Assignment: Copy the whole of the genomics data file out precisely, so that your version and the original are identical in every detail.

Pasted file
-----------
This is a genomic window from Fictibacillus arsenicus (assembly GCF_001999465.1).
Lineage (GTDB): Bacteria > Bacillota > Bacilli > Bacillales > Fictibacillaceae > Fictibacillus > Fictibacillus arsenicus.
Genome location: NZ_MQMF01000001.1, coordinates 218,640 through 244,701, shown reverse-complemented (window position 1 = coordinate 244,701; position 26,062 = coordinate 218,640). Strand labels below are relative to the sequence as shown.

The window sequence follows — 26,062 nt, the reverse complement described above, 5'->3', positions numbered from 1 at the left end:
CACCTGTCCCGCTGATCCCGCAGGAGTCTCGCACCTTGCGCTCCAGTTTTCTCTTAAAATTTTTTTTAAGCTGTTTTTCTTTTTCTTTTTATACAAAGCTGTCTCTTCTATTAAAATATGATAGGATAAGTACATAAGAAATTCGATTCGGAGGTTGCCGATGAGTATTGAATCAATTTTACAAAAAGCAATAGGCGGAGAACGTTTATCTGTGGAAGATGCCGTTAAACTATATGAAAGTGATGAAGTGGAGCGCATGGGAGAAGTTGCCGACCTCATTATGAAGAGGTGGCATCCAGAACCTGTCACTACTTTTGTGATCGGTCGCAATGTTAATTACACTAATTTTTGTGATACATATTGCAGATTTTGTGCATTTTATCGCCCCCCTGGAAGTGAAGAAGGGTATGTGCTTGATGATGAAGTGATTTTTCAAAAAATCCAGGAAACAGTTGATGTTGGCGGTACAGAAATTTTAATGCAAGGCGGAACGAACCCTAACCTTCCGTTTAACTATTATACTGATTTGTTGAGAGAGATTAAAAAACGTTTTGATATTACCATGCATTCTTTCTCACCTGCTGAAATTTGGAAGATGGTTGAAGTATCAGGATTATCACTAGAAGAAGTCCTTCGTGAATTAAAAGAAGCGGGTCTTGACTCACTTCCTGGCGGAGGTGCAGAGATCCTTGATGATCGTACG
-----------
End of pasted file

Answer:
This is a genomic window from Fictibacillus arsenicus (assembly GCF_001999465.1).
Lineage (GTDB): Bacteria > Bacillota > Bacilli > Bacillales > Fictibacillaceae > Fictibacillus > Fictibacillus arsenicus.
Genome location: NZ_MQMF01000001.1, coordinates 218,640 through 244,701, shown reverse-complemented (window position 1 = coordinate 244,701; position 26,062 = coordinate 218,640). Strand labels below are relative to the sequence as shown.

The window sequence follows — 26,062 nt, the reverse complement described above, 5'->3', positions numbered from 1 at the left end:
CACCTGTCCCGCTGATCCCGCAGGAGTCTCGCACCTTGCGCTCCAGTTTTCTCTTAAAATTTTTTTTAAGCTGTTTTTCTTTTTCTTTTTATACAAAGCTGTCTCTTCTATTAAAATATGATAGGATAAGTACATAAGAAATTCGATTCGGAGGTTGCCGATGAGTATTGAATCAATTTTACAAAAAGCAATAGGCGGAGAACGTTTATCTGTGGAAGATGCCGTTAAACTATATGAAAGTGATGAAGTGGAGCGCATGGGAGAAGTTGCCGACCTCATTATGAAGAGGTGGCATCCAGAACCTGTCACTACTTTTGTGATCGGTCGCAATGTTAATTACACTAATTTTTGTGATACATATTGCAGATTTTGTGCATTTTATCGCCCCCCTGGAAGTGAAGAAGGGTATGTGCTTGATGATGAAGTGATTTTTCAAAAAATCCAGGAAACAGTTGATGTTGGCGGTACAGAAATTTTAATGCAAGGCGGAACGAACCCTAACCTTCCGTTTAACTATTATACTGATTTGTTGAGAGAGATTAAAAAACGTTTTGATATTACCATGCATTCTTTCTCACCTGCTGAAATTTGGAAGATGGTTGAAGTATCAGGATTATCACTAGAAGAAGTCCTTCGTGAATTAAAAGAAGCGGGTCTTGACTCACTTCCTGGCGGAGGTGCAGAGATCCTTGATGATCGTACG